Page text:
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American Plastic: Boob Jobs, Credit Cards, and Our Quest for Perfection

3.20  ·  Rating Details  ·  35 Ratings  ·  7 Reviews
The riveting story of how cosmetic surgery and plastic money melted together to create a subprime mortgage crisis of the body

Plastic surgery has become “the answer” for many Americans, and inAmerican Plasticsociologist Laurie Essig explores how we arrived at this particular solution. Over the last decade there has been a 465 percent increase in cosmetic work, and we now s
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ebook, 0 pages
Published December 28th 2010 by Beacon Press (first published November 16th 2010)
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Michaela
Jan 27, 2015 Michaela rated it really liked it  ·  review of another edition
I thought this was going to be a little meatier than it was but I still enjoyed it for the tidbits garnered. It was interesting that the skills of plastic surgery, particularly facial, were garnered during WWI and then again in WWII. Nor had I ever given thought to how the advent of VCRs brought P*rn into the home and expanded its consumption. It was disgusting to learn how people migrated to plastic surgery to aspire to the profile of those in power (WASP.) It was depressing to read how female ...more
Tracy
Apr 06, 2011 Tracy rated it it was ok  ·  review of another edition
I really wanted to love this book. Essig makes some cogent points in connecting our cultural drive for perfection with debt and cosmetic surgical/nonsurgical procedures, but on the whole it just wasn't as well-argued as it could have been. I also really wanted her to dig in and seek out folks who do or don't seek out cosmetic surgery who are people of color, trans folks, queer folks, low-income folks, and others with marginalized identities. Instead, they were included (if at all) as an aftertho ...more
Adam
Jun 02, 2011 Adam rated it really liked it  ·  review of another edition
Recommended to Adam by: Jayper
Whoa there's a lot here! As much as I enjoyed reading American Plastic, I'm sure I could have gotten so much more out of it had I read it as part of a college course. Good thing I have my brother, a student at Essig's current university, to lecture me on the subject matter!

American Plastic takes a sociological shot at comparing the cosmetic surgery industry to the recent credit collapse. An unlikely, but rather well aligned comparison.

Essig explores the potential reasons for the incredible ballo
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L.J.
Sep 29, 2010 L.J. rated it it was ok  ·  review of another edition
American Plastic: Boob Jobs, Credit Cards, and Our Quest for Perfection
Laurie Essig, Beacon, $26.95 (240p) ISBN 978-0-8070-0055-7

Essig, assistant professor of sociology at Middlebury College, argues that our national obsession with plastic money and plastic surgery is more than a cultural fad; it's a capitalist conspiracy engineered to persuade Americans that problems of economic insecurity, downward mobility, and lack of opportunity for the poor can be solved by consumption. Essig posits that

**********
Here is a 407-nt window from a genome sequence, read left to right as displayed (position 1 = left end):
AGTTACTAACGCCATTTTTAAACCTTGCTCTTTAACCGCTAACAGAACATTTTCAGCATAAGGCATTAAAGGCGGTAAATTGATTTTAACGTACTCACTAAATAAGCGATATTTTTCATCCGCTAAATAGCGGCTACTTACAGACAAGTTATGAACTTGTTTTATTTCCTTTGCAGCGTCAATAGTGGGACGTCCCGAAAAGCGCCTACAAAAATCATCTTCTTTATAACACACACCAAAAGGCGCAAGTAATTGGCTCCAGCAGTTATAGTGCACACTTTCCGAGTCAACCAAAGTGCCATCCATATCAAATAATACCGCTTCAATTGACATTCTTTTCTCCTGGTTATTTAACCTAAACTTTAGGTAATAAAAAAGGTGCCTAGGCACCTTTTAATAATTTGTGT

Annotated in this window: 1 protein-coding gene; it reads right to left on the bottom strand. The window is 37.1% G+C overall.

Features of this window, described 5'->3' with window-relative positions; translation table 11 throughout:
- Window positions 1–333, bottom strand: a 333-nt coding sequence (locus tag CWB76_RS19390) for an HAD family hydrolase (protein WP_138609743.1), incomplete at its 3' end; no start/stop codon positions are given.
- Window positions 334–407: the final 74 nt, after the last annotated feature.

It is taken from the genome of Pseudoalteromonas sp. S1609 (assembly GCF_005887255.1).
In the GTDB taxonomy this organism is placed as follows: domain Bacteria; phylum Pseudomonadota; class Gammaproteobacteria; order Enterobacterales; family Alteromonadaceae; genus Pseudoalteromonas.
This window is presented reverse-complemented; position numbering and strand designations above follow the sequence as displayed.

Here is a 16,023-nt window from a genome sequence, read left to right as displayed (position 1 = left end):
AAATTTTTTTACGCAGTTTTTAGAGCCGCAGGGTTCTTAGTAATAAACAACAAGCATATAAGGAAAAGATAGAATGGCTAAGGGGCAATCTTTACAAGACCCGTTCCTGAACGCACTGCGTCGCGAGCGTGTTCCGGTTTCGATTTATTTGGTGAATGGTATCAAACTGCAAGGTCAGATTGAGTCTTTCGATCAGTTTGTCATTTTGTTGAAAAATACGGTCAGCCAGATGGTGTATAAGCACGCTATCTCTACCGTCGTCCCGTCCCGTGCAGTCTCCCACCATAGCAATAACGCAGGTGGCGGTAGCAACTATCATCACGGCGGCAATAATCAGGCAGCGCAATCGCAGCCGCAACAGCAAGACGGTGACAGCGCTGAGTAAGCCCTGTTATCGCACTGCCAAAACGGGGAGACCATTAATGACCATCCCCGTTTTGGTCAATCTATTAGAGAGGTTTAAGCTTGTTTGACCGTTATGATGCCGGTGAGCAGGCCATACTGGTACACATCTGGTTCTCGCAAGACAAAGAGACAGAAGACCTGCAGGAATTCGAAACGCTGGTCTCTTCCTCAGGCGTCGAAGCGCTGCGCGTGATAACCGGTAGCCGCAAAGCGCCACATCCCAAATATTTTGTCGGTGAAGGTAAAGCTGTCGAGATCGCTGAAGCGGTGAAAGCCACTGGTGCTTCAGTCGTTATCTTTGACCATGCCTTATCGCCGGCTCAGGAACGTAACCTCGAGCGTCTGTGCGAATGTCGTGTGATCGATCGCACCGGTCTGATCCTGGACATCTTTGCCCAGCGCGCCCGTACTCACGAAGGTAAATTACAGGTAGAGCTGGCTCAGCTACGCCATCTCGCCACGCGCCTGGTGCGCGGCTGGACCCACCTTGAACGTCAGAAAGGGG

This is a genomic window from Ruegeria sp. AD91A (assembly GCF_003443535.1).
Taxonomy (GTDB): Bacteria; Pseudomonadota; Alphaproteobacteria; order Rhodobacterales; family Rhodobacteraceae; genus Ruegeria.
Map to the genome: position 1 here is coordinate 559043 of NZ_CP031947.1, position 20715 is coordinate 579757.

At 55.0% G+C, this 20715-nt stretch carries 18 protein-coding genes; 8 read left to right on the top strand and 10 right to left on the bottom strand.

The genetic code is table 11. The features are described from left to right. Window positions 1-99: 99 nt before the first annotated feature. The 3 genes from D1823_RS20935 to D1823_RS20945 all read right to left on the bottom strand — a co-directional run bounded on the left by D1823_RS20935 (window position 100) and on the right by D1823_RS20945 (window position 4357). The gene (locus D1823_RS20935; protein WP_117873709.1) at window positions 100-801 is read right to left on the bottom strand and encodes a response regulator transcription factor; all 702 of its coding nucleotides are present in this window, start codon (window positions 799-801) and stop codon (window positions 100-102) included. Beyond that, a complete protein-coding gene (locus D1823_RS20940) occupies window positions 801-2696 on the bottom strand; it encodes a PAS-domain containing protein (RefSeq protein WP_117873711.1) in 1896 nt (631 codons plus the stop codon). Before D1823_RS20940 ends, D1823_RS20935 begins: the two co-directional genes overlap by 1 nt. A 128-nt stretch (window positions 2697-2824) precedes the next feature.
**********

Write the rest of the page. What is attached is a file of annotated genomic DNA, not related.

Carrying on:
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Anne
Apr 12, 2013 Anne rated it really liked it  ·  review of another edition
3.5 stars

The blurb promises an analysis of the relationship between cosmetic surgery, credit, and culture. But, written by a sociologist, it actually focuses on the cultural underpinnings of plastic surgery (the economic stuff was crammed into a few chapters). Who is getting all this "work" done and how did we (the US, as a country) ever arrive at this point where so many people feel the need to get that "work" done.

Again, it was written by a sociologist, so let's just say the economic analysis
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Andrew
Feb 21, 2014 Andrew rated it really liked it  ·  review of another edition
Of nasolabials and neoliberalism or, death-denial on the installment place. Sharp look at the factors contributing to the rise of plastic surgery in America. Connecting late century consumer capitalism,unregulated banking industry, and the myth of the transformative power of the market place, Essig deflates the idea that our future is destined to be plastic.
Jennifer Campaniolo
When I finished reading this book, I was in a funk. I thought Essig would take a harsher line against the increasingly plastic culture we live in, but it was only in the last chapter that she actually offered some hope that as a society we might, might, become less superficial. She spent most of the book citing people like Joan Rivers, but who wants to look like her? I would think she would be a perfect example of why NOT to go under the knife to look younger. I don't feel like I learned very mu ...more
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Laurie Essig teaches sociology at Middlebury College in Middlebury, Vermont. She has written for a variety of publications, including Legal Affairs, Salon, and the Chronicle of Higher Education. She blogs for the Chronicle's Brainstorm blog.
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